- Day 11 Cradle Mountain hiking trails
- Day 12 Cradle Mtn 75km Rosebery
- Day 13 Rosebery 73km Stahan
- Day 14 Strahan rest day
- Day 15 (March 20) Strahan 41km Queenstown
- Day 16 Queenstown 85km Derwent Bridge
- Day 17 Derwent Br 51km Tarraleah
- Day 18 Tarraleah 53km Hamilton
- Day 19 Hamilton 80km Hobart
- Day 20 Hobart 65km Cygnet
- Day 21 Cygnet 80km Adventure Bay
- Day 22 (March 27) Advent Bay 83km Hobart
- Day 23 cycling to the top of Wellington Mountain from Hobart
Overall total: about 1400 km over 23 days
I have booked accommodation in Hobart for the first three nights as my body gets over the 16-hour time change and being in the air or in aiports for over a day. My tent, as well as a sleeping bag and Thermarest air pad, are coming along. My cook gear will be left behind; I’ll use the facilities in the backpackers’ kitchens instead.
I will make a concerted effort to keep it vegan. Along with the few food items I am bringing with me, local food markets and the occasional Indian or Thai restaurant will hopefully keep me fueled. At worst, I’ll lose a bit of weight – maybe as much as the 15 pounds I lost last September on our Trans-Cordillera Real trek in Bolivia!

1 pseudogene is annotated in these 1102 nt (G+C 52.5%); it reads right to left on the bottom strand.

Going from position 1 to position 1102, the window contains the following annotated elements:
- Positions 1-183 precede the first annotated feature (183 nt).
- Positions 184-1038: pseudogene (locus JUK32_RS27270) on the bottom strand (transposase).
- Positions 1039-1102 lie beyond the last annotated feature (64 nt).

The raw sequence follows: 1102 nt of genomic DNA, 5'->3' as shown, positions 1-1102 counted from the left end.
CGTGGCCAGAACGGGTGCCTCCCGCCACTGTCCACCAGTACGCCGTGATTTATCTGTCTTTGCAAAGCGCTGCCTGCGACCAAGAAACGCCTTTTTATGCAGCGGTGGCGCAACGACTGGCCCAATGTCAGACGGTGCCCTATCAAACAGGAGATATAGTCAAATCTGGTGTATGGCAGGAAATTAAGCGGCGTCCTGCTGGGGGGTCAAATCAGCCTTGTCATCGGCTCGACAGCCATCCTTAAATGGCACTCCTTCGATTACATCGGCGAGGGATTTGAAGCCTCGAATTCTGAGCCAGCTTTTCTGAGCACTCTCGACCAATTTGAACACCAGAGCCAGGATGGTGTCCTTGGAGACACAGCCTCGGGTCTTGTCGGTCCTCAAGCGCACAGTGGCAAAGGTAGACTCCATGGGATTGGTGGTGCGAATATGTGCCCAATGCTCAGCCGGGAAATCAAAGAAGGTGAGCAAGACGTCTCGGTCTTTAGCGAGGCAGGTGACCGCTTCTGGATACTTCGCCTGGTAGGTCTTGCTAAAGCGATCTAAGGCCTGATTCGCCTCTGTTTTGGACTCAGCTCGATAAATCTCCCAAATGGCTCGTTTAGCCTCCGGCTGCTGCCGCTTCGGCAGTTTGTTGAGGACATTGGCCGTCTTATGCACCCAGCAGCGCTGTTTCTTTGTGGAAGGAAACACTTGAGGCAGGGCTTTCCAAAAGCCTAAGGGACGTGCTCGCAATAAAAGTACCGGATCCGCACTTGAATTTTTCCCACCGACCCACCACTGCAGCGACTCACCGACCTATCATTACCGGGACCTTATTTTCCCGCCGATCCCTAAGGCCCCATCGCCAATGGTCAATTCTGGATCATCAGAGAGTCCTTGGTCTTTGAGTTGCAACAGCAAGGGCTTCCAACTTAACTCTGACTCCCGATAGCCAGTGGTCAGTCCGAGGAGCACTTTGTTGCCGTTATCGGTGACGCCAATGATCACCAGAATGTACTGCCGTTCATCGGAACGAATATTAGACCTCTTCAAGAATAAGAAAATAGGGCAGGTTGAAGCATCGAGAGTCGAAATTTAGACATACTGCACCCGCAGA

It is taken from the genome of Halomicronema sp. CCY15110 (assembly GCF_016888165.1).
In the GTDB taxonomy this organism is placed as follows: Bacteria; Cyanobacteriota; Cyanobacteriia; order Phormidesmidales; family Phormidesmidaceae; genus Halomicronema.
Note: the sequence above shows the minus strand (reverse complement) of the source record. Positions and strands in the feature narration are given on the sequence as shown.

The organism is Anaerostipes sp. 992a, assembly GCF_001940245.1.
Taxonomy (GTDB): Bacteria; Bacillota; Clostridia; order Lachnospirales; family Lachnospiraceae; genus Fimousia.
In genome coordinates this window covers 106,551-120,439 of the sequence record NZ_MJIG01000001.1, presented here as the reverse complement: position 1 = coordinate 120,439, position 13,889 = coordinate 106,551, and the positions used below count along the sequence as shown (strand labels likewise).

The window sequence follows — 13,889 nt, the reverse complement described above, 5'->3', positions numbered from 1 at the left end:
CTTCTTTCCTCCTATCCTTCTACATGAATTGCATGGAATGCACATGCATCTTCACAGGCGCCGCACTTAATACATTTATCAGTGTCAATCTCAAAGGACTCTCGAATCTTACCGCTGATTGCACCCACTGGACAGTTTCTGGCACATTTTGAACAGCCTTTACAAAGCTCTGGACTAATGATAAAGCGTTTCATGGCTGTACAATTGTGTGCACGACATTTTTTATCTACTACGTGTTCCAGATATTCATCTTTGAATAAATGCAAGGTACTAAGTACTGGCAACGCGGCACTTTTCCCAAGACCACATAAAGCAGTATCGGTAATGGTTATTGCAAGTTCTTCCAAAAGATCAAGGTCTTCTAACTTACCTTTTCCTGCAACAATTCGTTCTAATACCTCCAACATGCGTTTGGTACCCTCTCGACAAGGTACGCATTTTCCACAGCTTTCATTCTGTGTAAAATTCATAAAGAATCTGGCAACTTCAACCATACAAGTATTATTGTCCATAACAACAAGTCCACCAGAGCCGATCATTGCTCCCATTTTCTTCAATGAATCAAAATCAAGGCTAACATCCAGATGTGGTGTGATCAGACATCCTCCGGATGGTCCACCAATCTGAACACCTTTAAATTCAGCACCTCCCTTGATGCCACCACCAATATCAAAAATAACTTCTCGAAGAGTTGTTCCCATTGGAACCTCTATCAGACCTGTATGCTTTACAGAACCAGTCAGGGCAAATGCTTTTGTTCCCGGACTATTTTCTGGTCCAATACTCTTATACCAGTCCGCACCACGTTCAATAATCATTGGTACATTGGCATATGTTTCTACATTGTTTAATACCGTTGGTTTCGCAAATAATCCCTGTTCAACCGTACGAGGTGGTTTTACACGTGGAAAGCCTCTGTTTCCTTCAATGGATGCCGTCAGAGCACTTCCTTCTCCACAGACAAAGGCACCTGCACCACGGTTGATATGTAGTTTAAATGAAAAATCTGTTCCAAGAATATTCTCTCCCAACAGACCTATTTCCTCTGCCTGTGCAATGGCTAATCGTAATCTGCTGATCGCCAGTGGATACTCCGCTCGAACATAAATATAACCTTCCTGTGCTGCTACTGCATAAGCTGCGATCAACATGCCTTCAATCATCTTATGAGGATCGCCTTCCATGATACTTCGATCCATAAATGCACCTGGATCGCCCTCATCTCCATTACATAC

The Spot Connect:
My Spot Connect, a gps tracking and communication device, is coming along for the ride. My brother and I have been using it for our northern Ontario canoe trips for the past five years and its SOS button is reassuring to have in case of emergencies. (Not that you’d ever want to use that button!) It also sends your location marker every ten minutes via satellite to a server, which then poses it on a website which the folks back home can monitor my where=abouts. Tasmania is hardly a wilderness canoe trip but the signals will start being recorded on March 6 as I head for the Bonorong Wildlife Sanctuary and Richmond on Day 1 of my Tour de Tasmanie.
Meanwhile, I’ll be watching out – especially on nights when I am tenting! – for a possible visit by these grumpy little “devils”!
Update: If only there were so many Tasmanian Devils that one or two would be peeking into my tent at a caravan park! The reality is that the species is on the verge of extinction thanks to a facial cancer that has reduced its number to about 10,000. I did see a couple at the Bonorong Wildlife Sanctuary.
Unfortunately, I saw far too many more – along with wallabies, padamelons, possum, and wombats – as roadkill on the roads I cycled. I remain unconvinced by the argument that this is a positive sign that the populations of these animals are healthy.
You can access the pix and maps of my actual bike trip beginning with these posts- they will take you up the scenic east coast to St. Helens.